PHILADELPHIA (WPVI) -- The pandemic and remote learning has been hard on many families, but it's especially difficult for children with special needs and many parents say services to help the kids should be considered essential.
Danielle Griffith says her 12-year-old daughter Chloe, born with a rare chromosomal abnormality, had 35 hours a week of services, including different therapies and in-person learning, at a specialized school in Philadelphia before the pandemic.
"She had a full life and loved all of it," said Danielle.
But since March, Chloe has been doing everything online.
"One of us has to be with her at all times paying attention, doing OT, PT, speech therapy, the crafts, the science, we're doing it all," said Danielle.
With two full-time working parents it's overwhelming and it's also damaging. Chloe, like other kids with special needs, is starting to regress.
"They're angry, they're frustrated," said Danielle.
And besides her dog Carlos, her parents and her brother, Chloe's social life is school, so she's missing that as well.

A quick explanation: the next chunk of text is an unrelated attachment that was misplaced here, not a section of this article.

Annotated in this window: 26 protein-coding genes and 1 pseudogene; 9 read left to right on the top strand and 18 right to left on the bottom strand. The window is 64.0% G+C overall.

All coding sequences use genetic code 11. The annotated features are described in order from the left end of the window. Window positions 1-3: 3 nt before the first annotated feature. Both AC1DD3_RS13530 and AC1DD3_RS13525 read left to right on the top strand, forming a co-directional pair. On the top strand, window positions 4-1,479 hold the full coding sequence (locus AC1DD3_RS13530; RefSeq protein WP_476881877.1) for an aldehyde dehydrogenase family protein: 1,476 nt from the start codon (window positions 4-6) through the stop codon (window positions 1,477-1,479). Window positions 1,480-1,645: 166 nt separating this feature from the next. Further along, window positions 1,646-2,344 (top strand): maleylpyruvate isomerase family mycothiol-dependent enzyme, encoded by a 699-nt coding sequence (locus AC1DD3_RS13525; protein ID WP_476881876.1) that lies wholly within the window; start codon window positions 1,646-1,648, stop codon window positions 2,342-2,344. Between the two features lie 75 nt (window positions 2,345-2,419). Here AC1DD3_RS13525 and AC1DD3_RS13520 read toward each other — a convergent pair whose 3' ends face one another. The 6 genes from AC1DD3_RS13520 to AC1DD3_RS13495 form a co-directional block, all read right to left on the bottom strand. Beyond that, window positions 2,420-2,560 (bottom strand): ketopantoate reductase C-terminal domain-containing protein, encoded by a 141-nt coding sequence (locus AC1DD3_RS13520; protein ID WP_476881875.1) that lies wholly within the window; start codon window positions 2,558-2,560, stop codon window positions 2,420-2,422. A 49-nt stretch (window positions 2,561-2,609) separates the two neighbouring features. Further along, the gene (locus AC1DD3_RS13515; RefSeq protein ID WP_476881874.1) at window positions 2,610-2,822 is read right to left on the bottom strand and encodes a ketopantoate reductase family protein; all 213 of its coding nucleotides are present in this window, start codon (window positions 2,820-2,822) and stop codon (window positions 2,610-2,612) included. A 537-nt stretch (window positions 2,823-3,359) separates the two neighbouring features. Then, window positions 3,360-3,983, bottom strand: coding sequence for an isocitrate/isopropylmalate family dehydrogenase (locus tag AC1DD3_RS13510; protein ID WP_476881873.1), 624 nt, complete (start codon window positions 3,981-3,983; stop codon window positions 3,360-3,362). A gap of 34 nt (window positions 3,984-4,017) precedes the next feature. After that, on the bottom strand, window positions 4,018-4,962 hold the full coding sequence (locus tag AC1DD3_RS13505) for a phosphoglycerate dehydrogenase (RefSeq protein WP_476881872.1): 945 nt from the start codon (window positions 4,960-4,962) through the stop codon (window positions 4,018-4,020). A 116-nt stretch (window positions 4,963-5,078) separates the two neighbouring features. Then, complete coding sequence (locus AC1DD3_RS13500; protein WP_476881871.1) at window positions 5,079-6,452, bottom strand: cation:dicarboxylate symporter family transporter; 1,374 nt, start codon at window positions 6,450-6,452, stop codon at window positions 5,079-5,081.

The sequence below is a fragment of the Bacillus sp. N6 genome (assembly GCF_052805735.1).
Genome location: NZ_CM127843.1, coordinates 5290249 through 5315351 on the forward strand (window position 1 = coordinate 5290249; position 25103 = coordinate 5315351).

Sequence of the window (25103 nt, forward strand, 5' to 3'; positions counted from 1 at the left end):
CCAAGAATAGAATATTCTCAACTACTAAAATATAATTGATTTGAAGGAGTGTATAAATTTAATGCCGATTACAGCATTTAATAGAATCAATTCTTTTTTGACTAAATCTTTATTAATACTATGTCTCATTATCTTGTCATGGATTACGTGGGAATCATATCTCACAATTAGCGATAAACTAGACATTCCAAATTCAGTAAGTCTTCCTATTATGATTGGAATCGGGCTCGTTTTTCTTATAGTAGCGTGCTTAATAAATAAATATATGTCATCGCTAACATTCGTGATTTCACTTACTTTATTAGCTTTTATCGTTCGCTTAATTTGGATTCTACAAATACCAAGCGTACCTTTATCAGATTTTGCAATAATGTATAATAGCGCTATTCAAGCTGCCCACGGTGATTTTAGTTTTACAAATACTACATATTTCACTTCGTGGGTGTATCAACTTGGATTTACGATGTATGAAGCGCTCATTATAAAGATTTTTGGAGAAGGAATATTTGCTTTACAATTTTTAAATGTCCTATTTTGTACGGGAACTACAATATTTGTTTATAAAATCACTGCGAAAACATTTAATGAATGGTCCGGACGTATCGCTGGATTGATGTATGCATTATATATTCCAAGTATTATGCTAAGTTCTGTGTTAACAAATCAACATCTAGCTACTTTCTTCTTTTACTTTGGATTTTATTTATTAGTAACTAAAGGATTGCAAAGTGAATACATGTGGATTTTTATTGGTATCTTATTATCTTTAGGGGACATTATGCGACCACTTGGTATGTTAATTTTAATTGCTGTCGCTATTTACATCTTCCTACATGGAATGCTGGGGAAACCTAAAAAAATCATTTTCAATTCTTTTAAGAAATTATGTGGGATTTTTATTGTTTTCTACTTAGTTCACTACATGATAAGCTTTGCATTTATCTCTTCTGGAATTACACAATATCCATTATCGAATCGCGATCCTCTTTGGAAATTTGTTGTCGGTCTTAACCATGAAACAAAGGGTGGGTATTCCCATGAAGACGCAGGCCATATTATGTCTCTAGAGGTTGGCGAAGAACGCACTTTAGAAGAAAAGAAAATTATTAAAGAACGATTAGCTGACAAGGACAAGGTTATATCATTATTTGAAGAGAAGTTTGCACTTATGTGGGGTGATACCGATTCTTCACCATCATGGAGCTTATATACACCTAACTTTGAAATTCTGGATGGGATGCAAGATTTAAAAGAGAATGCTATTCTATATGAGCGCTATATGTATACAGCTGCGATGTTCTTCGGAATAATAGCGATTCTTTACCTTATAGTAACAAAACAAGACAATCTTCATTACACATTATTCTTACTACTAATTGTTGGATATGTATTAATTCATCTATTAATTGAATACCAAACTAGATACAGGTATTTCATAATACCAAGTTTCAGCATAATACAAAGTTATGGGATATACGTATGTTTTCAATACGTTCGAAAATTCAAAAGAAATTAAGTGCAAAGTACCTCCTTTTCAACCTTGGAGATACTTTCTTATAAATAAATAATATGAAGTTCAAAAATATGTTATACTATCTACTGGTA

The Griffiths and other parents say the benefits of in-person education for their kids at this point outweigh the risks of the pandemic.
Philadelphia School district doesn't plan on bringing back students with special needs until January. Chloe's father Scott says it's unacceptable, and help for these children should be considered essential services.
"This is a situation where wearing a mask, gloves, some sort of gown is able to be done and I think that's the most frustrating part," he said.
The Griffiths recognize they have access to equipment and internet, where some families don't. They're hoping a balance can be met to help more kids with special needs get back on track sooner.
A spokesperson for the Philadelphia school district says some students with special needs will go back at the end of November, but that only includes pre- K through second grade.
Pandemic hitting families with kids with special needs especially hard